H.R. 822, the National Right to Carry Reciprocity Act, cleared the House on November 16th, 2011, after two days of debate.
“The right to defend yourself and your loved ones from criminals is fundamental, and it should not be extinguished when you cross a state border. H.R. 822, the National Right to Carry Reciprocity Act, recognizes this important fact by establishing the interstate recognition of concealed carry permits in much the same way driver’s licenses are recognized,” said Rep. Clifford B. Stearns (R.-FL), one of the two sponsors of the bill.
“Although 49 states issue these permits and many have reciprocity agreements with other states, the lack of uniformity makes it hard for law-abiding permit holders to know for sure if they are obeying the law as they travel from state to state. This legislation will simply make it far easier for law-abiding permit holders to know they are in compliance with the law when they carry a firearm as they travel,” he said.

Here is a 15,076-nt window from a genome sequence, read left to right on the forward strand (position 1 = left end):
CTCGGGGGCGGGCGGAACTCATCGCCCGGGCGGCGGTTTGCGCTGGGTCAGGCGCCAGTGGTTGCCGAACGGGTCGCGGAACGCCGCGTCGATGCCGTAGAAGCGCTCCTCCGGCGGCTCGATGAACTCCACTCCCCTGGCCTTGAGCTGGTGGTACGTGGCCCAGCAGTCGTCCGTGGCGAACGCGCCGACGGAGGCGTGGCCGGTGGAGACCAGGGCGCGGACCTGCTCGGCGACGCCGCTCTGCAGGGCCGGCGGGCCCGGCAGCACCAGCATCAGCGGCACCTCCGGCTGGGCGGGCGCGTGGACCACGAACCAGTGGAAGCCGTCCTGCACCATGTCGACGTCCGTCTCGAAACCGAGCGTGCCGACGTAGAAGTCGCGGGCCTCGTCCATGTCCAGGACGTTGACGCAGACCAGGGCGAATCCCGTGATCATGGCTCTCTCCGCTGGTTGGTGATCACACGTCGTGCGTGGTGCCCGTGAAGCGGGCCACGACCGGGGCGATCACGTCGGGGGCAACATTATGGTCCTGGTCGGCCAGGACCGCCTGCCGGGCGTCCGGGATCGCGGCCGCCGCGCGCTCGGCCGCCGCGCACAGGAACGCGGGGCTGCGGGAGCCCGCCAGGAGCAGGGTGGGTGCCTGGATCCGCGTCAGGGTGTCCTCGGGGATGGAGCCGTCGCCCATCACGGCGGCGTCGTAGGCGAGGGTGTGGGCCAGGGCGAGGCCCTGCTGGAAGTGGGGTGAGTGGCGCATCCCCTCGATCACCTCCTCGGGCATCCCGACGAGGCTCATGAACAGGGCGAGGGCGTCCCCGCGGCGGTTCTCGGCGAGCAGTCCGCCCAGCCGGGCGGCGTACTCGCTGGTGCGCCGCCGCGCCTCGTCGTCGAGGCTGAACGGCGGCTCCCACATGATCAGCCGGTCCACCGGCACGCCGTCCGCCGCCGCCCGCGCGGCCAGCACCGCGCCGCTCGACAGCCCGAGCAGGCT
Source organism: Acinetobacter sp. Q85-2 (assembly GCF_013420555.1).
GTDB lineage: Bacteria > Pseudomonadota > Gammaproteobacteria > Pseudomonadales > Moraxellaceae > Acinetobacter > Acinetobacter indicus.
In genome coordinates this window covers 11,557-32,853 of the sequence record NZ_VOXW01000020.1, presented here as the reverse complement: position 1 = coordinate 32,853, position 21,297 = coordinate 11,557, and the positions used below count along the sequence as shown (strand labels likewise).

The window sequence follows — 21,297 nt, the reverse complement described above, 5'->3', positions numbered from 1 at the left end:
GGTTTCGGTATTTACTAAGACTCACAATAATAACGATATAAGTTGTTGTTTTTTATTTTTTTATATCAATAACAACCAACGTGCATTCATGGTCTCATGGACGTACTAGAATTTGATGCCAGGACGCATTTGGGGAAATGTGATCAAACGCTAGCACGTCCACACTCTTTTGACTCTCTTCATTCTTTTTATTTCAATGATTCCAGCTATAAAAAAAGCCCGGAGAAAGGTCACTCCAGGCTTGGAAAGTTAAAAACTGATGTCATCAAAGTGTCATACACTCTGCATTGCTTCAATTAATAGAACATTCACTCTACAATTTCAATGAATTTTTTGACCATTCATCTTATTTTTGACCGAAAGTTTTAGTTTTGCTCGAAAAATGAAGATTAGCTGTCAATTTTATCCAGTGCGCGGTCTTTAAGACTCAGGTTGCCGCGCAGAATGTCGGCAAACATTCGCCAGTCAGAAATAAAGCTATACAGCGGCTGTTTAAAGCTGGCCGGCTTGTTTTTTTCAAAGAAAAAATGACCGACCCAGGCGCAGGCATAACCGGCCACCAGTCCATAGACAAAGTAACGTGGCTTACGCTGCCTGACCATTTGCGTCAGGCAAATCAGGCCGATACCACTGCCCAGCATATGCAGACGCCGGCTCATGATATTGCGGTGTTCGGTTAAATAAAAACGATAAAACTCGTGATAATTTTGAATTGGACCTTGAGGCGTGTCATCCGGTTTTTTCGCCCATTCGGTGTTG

Now it is the Senate’s turn to act, and all eyes are on Senator John R. Thune (R.-S.D.). Senator Thune attempted to gain Senate approval for reciprocity for national concealed carry in the last session of Congress with legislation very close to the language in the Broun bill. Ultimately, however, Thune fell two votes short of the 60 votes he needed to end a Democratic filibuster.
This legislation, if signed into law, would not create a federal firearm licensing system. It simply would require the states to recognize each others’ concealed carry permits, just as the states recognize out of state drivers’ licenses and carry permits held by armored car guards.